Q: I’ve lost my biscuit-making mojo. I use 2 cups of self-rising flour, 4 tablespoons of shortening and 3 to 4 ounces whole milk. But they turn out a bit dry and too crumbly on the inside.
I’ve always thought the trick to making biscuits is to make biscuits: The best biscuit-makers are the people who make them every day. Biscuits are as much about how you handle the dough as what you use to make the dough.
First, make sure you’re working the dough into the flour properly. You want lots of small, flat bits of fat coated with flour, but don’t mix in the fat until it disappears. You can use your fingers, but a pastry cutter does a good job.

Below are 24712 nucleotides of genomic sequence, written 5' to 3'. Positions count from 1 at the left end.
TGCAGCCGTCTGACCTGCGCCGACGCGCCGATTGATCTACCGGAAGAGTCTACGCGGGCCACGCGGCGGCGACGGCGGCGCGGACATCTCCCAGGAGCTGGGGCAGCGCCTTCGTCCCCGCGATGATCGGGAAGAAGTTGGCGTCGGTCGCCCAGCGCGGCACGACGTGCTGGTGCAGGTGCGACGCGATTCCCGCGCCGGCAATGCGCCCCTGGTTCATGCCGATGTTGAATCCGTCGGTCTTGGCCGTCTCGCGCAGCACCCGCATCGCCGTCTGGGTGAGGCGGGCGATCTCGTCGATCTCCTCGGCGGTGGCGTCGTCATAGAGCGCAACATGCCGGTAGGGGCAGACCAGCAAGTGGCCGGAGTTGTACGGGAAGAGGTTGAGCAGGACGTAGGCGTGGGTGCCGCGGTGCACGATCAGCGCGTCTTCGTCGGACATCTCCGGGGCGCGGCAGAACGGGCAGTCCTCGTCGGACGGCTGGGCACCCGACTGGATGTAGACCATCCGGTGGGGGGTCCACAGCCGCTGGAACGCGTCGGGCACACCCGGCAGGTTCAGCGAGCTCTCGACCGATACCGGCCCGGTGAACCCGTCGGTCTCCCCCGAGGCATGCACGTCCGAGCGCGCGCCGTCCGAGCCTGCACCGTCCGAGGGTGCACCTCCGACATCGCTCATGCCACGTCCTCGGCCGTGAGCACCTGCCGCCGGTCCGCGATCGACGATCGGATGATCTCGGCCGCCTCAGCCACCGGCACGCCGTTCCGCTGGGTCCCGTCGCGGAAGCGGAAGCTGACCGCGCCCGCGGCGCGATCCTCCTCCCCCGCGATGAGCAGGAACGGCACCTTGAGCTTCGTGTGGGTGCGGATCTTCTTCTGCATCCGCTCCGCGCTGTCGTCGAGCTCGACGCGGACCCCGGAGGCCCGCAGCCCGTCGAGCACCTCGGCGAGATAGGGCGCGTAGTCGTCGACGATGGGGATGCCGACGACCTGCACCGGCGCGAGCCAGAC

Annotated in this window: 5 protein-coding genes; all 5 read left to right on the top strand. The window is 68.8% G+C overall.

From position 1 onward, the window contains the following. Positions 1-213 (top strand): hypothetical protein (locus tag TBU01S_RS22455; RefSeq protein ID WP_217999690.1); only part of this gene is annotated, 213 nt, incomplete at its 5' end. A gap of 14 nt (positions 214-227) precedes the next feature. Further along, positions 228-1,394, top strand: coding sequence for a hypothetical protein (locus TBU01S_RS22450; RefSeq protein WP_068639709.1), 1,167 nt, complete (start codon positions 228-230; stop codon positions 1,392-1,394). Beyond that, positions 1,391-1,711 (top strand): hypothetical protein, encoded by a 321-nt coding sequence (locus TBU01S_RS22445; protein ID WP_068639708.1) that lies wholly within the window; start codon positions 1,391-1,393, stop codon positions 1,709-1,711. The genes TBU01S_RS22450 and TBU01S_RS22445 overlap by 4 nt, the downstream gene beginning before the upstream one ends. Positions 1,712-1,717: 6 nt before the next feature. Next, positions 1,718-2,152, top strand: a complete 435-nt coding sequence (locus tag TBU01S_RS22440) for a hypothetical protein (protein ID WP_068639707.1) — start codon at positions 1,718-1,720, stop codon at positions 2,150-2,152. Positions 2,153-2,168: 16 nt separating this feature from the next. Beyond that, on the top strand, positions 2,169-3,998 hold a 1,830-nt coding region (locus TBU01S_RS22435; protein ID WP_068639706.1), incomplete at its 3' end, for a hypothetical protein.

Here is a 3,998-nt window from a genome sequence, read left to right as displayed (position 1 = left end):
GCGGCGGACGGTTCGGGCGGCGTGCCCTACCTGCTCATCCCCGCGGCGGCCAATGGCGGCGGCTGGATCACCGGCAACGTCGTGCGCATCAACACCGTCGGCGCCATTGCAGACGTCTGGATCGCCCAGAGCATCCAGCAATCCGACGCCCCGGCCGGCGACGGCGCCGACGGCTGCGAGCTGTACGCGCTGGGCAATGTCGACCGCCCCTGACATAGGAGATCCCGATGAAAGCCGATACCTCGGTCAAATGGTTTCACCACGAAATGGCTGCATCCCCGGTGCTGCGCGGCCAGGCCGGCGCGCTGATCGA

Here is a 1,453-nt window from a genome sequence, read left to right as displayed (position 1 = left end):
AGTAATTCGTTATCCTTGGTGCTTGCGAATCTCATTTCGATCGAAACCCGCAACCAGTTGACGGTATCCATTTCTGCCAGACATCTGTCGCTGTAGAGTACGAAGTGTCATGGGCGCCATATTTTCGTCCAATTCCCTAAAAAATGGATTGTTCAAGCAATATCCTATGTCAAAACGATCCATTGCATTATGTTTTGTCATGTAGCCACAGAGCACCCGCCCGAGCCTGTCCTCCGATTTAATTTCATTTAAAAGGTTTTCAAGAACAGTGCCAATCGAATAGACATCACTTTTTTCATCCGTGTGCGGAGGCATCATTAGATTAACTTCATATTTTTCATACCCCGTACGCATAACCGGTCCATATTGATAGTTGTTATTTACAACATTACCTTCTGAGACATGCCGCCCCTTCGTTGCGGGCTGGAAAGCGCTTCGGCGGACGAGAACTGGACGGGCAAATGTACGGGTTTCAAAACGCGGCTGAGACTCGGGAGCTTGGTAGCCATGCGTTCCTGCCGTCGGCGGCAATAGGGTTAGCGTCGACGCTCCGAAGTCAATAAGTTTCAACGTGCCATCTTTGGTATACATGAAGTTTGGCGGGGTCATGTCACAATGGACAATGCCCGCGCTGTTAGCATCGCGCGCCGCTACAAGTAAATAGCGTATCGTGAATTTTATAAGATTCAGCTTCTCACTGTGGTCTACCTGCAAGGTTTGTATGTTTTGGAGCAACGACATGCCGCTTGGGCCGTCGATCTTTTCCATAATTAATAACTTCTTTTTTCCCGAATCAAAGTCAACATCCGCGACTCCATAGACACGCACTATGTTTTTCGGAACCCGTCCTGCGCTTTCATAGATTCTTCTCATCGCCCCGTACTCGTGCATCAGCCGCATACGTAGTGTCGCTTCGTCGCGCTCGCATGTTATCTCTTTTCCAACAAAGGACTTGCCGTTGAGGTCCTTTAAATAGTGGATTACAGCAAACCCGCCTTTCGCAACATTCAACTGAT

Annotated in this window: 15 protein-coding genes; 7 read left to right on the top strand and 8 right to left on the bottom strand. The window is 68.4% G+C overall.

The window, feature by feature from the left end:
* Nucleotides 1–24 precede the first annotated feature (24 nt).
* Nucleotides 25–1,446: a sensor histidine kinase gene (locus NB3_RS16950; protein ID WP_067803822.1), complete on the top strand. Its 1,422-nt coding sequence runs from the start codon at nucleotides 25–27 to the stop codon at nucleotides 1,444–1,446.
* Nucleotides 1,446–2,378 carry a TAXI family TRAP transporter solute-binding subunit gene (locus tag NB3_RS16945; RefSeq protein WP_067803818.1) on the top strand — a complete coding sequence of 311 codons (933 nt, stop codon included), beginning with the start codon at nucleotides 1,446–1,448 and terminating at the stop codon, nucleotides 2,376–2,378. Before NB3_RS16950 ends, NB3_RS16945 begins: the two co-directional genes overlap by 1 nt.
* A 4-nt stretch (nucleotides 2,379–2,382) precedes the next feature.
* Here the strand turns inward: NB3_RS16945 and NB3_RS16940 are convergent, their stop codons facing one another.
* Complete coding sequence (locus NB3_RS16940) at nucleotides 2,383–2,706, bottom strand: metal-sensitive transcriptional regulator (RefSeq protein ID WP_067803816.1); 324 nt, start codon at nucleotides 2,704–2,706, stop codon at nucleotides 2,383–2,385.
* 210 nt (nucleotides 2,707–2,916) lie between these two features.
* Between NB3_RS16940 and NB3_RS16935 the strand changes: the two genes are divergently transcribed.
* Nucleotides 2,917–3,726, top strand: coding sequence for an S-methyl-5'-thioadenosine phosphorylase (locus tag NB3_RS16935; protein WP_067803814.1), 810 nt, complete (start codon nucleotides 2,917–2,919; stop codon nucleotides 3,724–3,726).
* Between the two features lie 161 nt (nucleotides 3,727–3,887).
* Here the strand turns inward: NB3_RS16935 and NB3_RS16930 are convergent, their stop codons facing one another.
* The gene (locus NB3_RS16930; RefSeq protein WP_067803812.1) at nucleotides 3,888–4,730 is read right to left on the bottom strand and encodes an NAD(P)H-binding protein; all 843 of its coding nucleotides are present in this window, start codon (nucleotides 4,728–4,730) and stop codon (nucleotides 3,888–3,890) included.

Next, make sure you’re using enough liquid. A little extra liquid creates steam, which can make light biscuits. You don’t want the dough to be soupy, but you should use more liquid that you’d use for a pie crust.
Finally, you need to knead. It’s not bread, so don’t overwork it. But you still need to pat the dough together, folding and turning a few times gently to make sure the dough comes together.